5. Cabin Fever

    Cabin Fever Life NRA Member since 1976 Supporter

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    Since this is an old well, my guess is that the screen on the sandpoint has deteriorated and is no longer functioning....thus the sand in the water.

    As far as the water "sputtering," I'm guessing that the water level in the well is right at the maximum depth for a suction-type pump....about 25 feet below the pump head. It would be helpful if you measured the actual depth to the watertable in the well. The sputtering may also be due to the well loosing its prime.
     
  6. prhamell

    prhamell Well-Known Member

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    Well, tomorrow I'm off to the farm store to pick up new pipes, sand point, etc. Brother-in-law and dh are going to pull the pipes this weekend. Both of them work a lot this week so they don't have time. Right now I'm using water very sparingly. We've heard that the well might be loosing it's prime too. Should we just drive it deeper than? Guess we won't know until we pull the pipes. We'll know more this weekend. Thanks for all the advice! Becky
     
  7. Cabin Fever

    Cabin Fever Life NRA Member since 1976 Supporter

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    A new sandpoint well is NOT going to solve your problem if the watertable is more than 25 feet below the suction pump. Make sure you measure this depth before you go to all the trouble of installing the well. You don't gain anything by driving a sand point deeper than 25 feet.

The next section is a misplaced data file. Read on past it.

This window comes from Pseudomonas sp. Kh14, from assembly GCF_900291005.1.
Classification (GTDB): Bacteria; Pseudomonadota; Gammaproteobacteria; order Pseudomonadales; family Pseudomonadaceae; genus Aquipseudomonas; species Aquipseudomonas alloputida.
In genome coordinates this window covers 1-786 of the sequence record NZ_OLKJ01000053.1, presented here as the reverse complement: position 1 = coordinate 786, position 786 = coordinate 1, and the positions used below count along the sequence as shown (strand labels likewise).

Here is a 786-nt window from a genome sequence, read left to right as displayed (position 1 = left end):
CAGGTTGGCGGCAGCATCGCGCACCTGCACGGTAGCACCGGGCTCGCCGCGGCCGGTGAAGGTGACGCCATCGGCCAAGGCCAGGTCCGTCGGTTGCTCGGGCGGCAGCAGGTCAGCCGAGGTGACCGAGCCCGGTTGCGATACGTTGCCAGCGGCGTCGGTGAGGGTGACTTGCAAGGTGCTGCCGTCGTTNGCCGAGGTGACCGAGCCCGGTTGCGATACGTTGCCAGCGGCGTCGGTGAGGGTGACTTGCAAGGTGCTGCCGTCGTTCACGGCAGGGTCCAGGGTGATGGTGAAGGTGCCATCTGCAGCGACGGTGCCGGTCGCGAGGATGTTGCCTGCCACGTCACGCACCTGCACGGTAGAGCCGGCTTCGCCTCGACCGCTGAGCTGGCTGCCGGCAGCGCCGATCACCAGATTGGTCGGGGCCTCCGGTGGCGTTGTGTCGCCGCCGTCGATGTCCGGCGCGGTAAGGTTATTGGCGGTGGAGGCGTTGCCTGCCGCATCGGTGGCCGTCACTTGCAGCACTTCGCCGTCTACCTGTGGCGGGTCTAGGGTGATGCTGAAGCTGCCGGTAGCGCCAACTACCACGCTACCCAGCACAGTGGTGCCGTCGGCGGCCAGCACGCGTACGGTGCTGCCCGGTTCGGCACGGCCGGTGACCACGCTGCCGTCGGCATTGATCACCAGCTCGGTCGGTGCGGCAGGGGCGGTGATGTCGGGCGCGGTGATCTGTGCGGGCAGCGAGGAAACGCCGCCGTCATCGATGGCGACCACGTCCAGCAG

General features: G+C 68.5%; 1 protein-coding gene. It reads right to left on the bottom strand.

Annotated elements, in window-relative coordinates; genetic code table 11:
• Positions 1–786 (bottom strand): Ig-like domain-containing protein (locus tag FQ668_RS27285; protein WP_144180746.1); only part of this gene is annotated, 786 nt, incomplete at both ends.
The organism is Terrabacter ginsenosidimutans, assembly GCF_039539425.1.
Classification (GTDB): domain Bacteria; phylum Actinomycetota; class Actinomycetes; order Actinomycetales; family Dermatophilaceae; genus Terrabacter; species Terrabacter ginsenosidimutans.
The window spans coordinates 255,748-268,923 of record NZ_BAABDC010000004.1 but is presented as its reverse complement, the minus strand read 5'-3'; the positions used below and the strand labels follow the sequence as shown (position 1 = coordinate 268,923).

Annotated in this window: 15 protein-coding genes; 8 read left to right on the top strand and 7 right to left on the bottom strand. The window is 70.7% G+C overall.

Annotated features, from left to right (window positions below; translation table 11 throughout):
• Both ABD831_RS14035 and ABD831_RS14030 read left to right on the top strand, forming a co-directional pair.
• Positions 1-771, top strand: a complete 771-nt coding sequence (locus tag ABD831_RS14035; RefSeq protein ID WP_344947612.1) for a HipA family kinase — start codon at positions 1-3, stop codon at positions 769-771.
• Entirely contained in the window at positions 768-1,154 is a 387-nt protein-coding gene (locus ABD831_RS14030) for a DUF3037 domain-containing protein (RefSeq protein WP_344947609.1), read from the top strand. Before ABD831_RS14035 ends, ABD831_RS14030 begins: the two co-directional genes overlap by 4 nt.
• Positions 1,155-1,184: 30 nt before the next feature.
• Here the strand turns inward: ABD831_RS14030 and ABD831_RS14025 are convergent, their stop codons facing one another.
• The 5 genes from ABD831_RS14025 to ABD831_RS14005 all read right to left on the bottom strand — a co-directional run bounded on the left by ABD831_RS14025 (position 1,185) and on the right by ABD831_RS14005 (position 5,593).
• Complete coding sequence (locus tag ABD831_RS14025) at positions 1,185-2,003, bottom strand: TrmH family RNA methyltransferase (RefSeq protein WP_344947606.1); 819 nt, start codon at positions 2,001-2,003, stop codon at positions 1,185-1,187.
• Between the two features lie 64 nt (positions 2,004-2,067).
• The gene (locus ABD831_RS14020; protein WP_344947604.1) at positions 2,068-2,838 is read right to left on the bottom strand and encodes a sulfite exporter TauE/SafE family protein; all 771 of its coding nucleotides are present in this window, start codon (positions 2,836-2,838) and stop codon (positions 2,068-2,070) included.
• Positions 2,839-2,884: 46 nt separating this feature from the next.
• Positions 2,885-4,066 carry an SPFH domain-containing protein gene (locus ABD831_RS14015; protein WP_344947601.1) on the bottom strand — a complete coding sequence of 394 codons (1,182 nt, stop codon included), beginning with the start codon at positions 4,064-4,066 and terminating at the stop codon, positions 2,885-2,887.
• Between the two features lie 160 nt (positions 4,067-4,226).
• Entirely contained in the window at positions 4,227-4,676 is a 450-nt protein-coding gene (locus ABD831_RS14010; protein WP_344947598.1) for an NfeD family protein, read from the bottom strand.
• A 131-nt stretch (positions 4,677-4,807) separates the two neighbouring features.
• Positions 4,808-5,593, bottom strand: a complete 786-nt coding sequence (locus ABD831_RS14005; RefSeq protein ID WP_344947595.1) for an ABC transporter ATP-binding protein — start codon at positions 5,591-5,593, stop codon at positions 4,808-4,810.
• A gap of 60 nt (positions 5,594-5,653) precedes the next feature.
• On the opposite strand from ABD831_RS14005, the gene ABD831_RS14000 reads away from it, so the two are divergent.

8. farminghandyman

    farminghandyman Well-Known Member Supporter

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    if your still in good water, (deep enough to keep the bottom of the pipe covered when pumping), you may want to try to raise the pipe a little, and get up off the bottom of the well, if that is where it is now, even a few inches may be of help,

    as said before it may clear up on it own, the other option, even tho I know you have said you have had little success in finding any one to help, is to drop a larger pump into the well and pump it out in a effort to clean off the bottom of the well it may stir up the water for a time, (I would suggest that you talk to a well driller that knows how to pump one out properly, (I know after drilling a well they usually pump one for many hrs. to clear the sand and mud out of new well).

    if the well casing is deteriorating, one possibly could slip a new plastic casing into the well, screen material on the bottom and the solid pipe on top to keep it in operation, I don't know what size the casing is you have,

    does the water table fluctuate when the seasons change, or when it is dry? that may limit you in raising the pipes any. just try a foot or so to begin with.